Michelle, I've had PAD (peripheral arterial disease) symptoms for over ten years now. Both when walking long distances OR walking rapidly. Cramping starts in my calves, if I continue walking, the cramping then proceeds up to my thighs and then to my glutes. The only solution I've found is to stop and wait 'til my circulation catches up or walk more slowly to try to prevent cramps from starting. I've been T1 for going on 59 years now.
I'm still on insulin injections. Have never gone on a pump because of hypoglycemic unawareness...
How about adding "anemia of chronic disease", Explains why I am tired all the time,
First time I heard about that one....My last blood panel showed that I have it, and my endo knows of no effective treatment. I am still doing research on "anemia of chronic disease" will pass on what I find.
Frank, I'd love to hear what you've found out about this. I have had chronic anemia for decades now - since my early 20s. I am 47 and have had diabetes for 31 (almost 32, in a couple of weeks!) years. I've never heard anyone mention "anemia of chronic disease" though. They just tell me to take more iron supplements, since I don't seem to absorb iron from food much. I take a multivitamin with iron, then two 35 mg iron supplements a day (three when I'm menstruating - sorry for the TMI!). Taking that dosage has enabled me to stay at the low end of normal for almost a year now. It seems like an insane amount of iron to take to me, though. I have even had low vitamin B12 levels before (pernicious anemia). Have you found information that having a chronic disease actually predisposes one to anemia?
I have not been able to get much info together on the subject of "anemia of chronic disease" other than it is an actual medical condition and that there is no treatment. A web search of the subject only verifies what my Dr. told me, no treatment and that it is a diagnosable condition, being tired all the time for example. I'm guessing it has to do with how many times our blood glucose levels varying so many times high to low over the course of our lifetime. I have tried iron supplements but they tended to plug me up if you know what I mean. It could be that I am just tired of diabetes after 55 years now, but I keep on waking up every morning and deal with it. I figure it could always be worse. Take care!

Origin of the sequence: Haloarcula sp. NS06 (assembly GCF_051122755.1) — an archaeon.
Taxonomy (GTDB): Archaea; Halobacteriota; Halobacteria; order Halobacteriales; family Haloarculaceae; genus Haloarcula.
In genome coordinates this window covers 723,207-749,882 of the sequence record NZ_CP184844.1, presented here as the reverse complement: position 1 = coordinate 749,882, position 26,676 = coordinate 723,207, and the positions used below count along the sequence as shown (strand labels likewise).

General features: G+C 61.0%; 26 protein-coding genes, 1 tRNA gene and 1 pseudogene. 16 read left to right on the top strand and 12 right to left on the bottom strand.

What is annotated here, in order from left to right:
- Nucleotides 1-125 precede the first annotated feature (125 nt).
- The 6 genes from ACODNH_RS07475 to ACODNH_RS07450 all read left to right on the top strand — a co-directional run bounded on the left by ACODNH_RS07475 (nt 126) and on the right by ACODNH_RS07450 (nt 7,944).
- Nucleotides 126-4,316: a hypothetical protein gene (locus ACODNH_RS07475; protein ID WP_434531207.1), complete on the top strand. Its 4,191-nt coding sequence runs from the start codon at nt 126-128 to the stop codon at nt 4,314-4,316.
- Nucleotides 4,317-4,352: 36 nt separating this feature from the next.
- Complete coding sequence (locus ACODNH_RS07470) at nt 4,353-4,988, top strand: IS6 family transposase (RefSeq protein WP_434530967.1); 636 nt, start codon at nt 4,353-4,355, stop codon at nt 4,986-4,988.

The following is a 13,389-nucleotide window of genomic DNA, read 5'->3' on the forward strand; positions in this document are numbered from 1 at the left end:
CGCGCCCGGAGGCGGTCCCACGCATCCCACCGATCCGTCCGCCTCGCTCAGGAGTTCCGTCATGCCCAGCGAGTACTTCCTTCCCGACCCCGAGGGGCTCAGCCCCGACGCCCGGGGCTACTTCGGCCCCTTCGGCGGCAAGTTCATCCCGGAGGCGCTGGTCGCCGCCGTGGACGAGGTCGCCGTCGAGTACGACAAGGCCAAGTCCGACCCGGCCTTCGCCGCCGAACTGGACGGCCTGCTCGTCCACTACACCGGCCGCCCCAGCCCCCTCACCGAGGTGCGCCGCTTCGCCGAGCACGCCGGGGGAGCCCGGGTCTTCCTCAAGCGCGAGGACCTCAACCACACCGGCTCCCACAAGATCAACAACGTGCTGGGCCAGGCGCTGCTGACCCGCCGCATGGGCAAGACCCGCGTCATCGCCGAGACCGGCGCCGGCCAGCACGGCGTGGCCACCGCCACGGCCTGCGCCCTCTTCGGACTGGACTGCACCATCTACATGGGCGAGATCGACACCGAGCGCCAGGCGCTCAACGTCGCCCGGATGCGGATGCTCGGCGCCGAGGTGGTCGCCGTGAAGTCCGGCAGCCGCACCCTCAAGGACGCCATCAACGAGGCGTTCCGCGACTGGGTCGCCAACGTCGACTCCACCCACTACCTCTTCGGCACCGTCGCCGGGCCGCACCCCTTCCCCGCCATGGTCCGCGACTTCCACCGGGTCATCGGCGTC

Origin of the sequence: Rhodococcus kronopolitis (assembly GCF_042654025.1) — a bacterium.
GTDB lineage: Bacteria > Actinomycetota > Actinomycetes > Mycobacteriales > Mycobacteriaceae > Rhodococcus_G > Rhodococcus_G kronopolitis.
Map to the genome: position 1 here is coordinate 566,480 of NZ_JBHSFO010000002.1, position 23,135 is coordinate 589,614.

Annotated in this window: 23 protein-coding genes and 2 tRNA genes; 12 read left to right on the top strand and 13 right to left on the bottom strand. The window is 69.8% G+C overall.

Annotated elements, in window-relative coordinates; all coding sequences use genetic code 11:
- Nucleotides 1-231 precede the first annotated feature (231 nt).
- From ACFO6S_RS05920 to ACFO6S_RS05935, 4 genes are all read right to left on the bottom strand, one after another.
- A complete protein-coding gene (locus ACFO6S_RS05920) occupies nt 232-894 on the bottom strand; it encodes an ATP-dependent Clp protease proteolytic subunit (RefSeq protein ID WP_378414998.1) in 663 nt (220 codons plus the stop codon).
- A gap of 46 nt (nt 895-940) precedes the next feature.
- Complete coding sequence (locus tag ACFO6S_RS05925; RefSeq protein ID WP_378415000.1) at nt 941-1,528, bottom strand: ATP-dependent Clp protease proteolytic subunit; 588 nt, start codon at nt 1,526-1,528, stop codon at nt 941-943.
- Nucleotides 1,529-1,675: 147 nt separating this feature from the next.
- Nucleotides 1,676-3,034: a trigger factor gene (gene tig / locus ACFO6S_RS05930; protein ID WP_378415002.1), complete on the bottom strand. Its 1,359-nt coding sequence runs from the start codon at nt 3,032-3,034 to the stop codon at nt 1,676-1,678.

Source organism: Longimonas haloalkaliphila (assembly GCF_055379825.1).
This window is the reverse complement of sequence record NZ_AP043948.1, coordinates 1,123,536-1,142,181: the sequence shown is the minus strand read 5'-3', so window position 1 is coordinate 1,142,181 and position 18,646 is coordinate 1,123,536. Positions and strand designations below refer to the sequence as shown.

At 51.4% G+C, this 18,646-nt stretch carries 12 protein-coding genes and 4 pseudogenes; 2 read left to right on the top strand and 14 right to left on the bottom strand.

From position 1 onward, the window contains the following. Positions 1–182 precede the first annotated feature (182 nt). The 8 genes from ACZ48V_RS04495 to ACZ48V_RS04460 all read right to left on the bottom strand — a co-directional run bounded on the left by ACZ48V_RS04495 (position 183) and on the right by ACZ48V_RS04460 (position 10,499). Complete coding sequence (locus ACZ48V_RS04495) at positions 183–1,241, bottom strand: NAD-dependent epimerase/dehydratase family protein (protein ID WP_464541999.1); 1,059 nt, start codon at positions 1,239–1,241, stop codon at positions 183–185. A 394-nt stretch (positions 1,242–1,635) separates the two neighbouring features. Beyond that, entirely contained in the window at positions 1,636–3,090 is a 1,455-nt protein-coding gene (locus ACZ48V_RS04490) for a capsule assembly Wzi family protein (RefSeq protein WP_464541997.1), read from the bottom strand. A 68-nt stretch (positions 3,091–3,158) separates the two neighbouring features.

Did you see a cardiologist to check to make sure either of you don't have heart valve issues? That can cause a certain type of anemia, too. And poor kidney function can cause anemia. I didn't catch any comments about your creatinine levels, but if they are above normal, that could be contributing to the cause of your anemia.
TV, that's interesting. My creatinine levels are always excellent and the only heart valve issue I've had is an "innocent" murmur. Of course, I haven't had that checked lately but I've had anemia for over 20 years. It also runs in my family (though no one else has T1). We just don't seem to absorb iron.
I have a small leak in one valve but overall my cardiac health is in control, I have had a half dozen stents placed in my heart and have a couple feet of stents in my legs. My heart has been staying clean and plug free for about 6 years now, I have every thing checked on a 6 month basis, my kidney function is perfect and my creatinine levels are fine as of two months ago. A1c was 6.4 2 months ago. I have not had problems with depression for years, and I know what to watch for and have been under treatment for that for years (50 to be exact). I really feel as if the constant swings across that perfect BG level over 55 some years has a lot to do with just feeling worn out a good part of the time.
Gout and arthritis. My doctor has had me on this medication to treat neuropathy, and on another one that helps minimize gout pain. I was off the medication for a while, and sure enough, my feet started totally aching with pain. It wasn't neuropathy, My whole foot was in pain. I couldn't even walk on it. Anxiety is another issue that has hugely affected me. You don't see a lot of people talking about it, but it eventually led to my needing a new kidney.
One of the things I got hit with while I was still working was gastroparesis...throwing up for days at a time was a real delight. And yeah, I've got arthritis, too. Once I started developing wounds on my feet that just wouldn't heal because I was standing all day long and became too blind to drive I finally ended up on disability. 14 billion years to get here and this is the lot we get....sheesh!
I have had four very painful episodes with gout. That is more common among diabetics. Even arthritis and cataracts are more common among diabetics. I have had cataracts removed, and have been arthritic for 25 years.
I've belonged to Tudiabetes almost since they started and never realized this group or the 50 years group existed...so glad I've found this group. I was reading some of the complications and can really share with others who have lived a long time with this disease. I've had D for almost 54 years, July 5th will be my 54th year. I too had frozen shoulder, trigger finger, knees and other problems mentioned here. I had laser for Retinopathy over 30 years ago and haven't had any more problems. During the 1990s one of my lowest periods in my life and only hanging by a twig I learned how to continue to live. I was referred to a CDE and he truly taught me how to live with this disease, I thank God for him, my Godsend.